“Mr. Copeland and Bullard, we have a 16-year old runaway, and we need your home for respite foster care this weekend.”
Why in the world did we say yes? I guess being in a mortgage class, my mind wasn’t in its normal place. As I drove home, I thought, “What the heck have we said yes to? He’s a runaway. God only knows if he’ll stab us in the middle of the night. What if he sniffs ReadiWhip before school, hidden in his closet? Oh dear lord, call DCS now and tell them to turn their car around.”
At 7:02 p.m., this preconceived “thug” walked through our door. He held a grocery bag of smoke-laden items including, a pair of boxers, a red shiny shirt and two pairs of dingy socks…his only earthly possessions. Just as I was ready for him to roll his eyes at us and plop on the couch, something magical happened. He smiled really big, put his hand out and said, “Hi, I’m Tom. Thank you for having me.”
What happened over the following days would alter the way I look at adoption and fostering for the rest of my life.
Revelation 1: All kids are just kids.
Simple, I know, but all Tom wanted was safety, which is form of unspoken love. As we drove home from school today, he said, “I’m actually learning in school now!” We were told he was LD (or learning disabled). He admitted last week that he was “dumb.”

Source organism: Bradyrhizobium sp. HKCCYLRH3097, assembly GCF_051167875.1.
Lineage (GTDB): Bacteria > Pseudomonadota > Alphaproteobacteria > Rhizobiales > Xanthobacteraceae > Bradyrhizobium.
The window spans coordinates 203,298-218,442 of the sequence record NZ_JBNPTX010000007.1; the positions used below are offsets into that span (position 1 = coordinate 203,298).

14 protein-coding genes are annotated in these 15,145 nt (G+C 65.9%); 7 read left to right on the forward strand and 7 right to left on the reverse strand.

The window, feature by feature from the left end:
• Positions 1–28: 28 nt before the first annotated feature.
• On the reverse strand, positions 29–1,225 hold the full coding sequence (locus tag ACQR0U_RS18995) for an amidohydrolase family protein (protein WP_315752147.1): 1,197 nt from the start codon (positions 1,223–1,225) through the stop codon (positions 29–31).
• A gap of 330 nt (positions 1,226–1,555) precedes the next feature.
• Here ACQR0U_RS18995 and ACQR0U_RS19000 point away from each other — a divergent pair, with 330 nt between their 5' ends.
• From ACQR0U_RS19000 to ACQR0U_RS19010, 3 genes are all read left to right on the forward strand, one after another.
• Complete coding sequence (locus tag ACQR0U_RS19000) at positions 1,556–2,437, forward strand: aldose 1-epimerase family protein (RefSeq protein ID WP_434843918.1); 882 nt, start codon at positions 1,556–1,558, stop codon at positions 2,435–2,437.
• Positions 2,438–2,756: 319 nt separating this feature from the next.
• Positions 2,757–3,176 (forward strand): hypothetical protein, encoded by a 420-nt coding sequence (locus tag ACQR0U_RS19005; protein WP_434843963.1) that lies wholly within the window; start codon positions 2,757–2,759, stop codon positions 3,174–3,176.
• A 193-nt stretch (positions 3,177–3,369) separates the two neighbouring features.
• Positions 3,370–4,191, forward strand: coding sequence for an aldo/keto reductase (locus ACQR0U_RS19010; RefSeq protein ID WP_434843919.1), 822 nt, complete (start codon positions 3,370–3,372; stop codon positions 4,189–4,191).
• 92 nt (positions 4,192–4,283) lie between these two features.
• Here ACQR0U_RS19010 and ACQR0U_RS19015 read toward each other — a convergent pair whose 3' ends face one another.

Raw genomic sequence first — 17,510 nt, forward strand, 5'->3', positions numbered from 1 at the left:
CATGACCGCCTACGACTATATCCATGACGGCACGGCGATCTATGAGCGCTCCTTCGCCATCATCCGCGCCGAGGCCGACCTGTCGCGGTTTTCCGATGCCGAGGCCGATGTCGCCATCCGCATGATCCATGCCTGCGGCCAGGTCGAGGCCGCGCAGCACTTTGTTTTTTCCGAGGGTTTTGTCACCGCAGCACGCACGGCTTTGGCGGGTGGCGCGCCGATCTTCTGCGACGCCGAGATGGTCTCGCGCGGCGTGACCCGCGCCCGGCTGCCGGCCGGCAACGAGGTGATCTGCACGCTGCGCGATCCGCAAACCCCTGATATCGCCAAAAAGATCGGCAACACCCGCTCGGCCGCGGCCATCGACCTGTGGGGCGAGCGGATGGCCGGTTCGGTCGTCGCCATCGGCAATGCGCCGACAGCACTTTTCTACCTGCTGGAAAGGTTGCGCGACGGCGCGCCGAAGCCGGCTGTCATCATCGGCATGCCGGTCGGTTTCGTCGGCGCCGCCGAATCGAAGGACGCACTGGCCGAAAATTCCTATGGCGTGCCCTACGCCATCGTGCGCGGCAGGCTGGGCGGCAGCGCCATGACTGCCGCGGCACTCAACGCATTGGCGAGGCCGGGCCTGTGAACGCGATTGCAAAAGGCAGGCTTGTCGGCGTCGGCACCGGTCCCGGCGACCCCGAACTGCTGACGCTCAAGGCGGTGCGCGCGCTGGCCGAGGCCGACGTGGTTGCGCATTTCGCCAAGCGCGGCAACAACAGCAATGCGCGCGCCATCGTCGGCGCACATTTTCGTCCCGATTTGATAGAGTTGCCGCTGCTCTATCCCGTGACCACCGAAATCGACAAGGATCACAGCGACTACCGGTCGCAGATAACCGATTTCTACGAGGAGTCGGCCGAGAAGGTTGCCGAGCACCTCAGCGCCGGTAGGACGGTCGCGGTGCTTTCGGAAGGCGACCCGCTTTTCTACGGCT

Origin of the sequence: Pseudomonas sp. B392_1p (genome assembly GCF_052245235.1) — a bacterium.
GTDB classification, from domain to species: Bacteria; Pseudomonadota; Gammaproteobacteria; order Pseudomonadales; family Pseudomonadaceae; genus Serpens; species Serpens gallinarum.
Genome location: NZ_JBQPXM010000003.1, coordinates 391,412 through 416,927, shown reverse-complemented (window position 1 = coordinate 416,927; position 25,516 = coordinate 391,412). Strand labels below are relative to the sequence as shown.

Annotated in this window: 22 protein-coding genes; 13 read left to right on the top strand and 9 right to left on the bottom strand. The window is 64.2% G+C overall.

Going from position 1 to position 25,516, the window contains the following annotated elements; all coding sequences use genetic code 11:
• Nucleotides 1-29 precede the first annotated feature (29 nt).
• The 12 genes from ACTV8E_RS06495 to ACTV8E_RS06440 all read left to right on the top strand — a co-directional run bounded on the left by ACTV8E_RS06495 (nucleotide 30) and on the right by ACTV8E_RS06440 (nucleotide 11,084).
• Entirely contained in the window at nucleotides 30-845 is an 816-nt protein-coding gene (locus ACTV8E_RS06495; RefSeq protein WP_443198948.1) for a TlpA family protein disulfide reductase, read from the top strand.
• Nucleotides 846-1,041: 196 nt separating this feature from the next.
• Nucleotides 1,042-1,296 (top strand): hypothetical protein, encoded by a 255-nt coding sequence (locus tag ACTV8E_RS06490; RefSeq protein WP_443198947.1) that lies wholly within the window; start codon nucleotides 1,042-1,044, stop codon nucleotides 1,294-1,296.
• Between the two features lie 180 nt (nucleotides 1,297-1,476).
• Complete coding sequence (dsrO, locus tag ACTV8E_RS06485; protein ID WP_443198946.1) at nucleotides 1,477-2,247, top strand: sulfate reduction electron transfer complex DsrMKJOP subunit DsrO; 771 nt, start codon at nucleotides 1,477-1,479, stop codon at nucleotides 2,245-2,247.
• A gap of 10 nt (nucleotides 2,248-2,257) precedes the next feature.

I asked him, “So, why are you learning?”
What is perceived as bad behavior or dumb can simply be a mind full of fear. He’s just a kid who needs love, safety, security.
Revelation 2: Teens love hearing all your boring crap.
They say, “Whaaaahttt” a whole lot. Like, every response to everything interesting is, “Whaaahttt” with the emphasis on the “T.” A teen who has literally been no where has a mind begging to hear of every mundane trip (or so you thought they were) you’ve ever taken.
When I told him that Prague had black buildings and a black river, his eyes lit up, and he wanted to see it on Google immediately. That lead to a whole conversation about pink lakes and multiple trips to San Diego, New York, Chicago and Puerto Rico.
These kids can’t get enough of your life, no matter how routine you think it is.
Revelation 3: Some of the hardest parts of their “in home” time are over.
Having a two year old, I’m so excited that Tom can go pee in a commode, and I don’t have to clap for him after or give him candy. Tom doesn’t throw a tantrum when I don’t give him my iPhone. I’m not thinking about the next 16 years wondering what will this kid bring me on a bumpy ride.
I’m not saying that a 16-year-old is easy. Heck, he’s not been here long enough for me to make that assumption, but I will admit, a two-year commitment to a minor is more palatable than an 18-year-long commitment (which, by the way, I’ve happily made and have made again.) Yes, I realize parenting is life-long. Just because they’re out technically at 18 doesn’t mean the responsibility is over.
We shopped on Saturday…new shoes, jeans, shirts, boxers. Those few “worldly possessions from Friday night” in the smokey bag made their way back to our kitchen on Sunday. Tom asked if he could throw them away and smiled. Now, they are a distant memory of a boy who just needed someone to give him security for a small moment in time.
What if Tom could throw away the memories of being abandoned, bounced from group home to foster home to foster home to street to group home to foster home just as easily as he tossed the smokey clothes? What if we all could throw away our preconceived notions on teens in “the system” as easily? Actually, I have. Can you, too?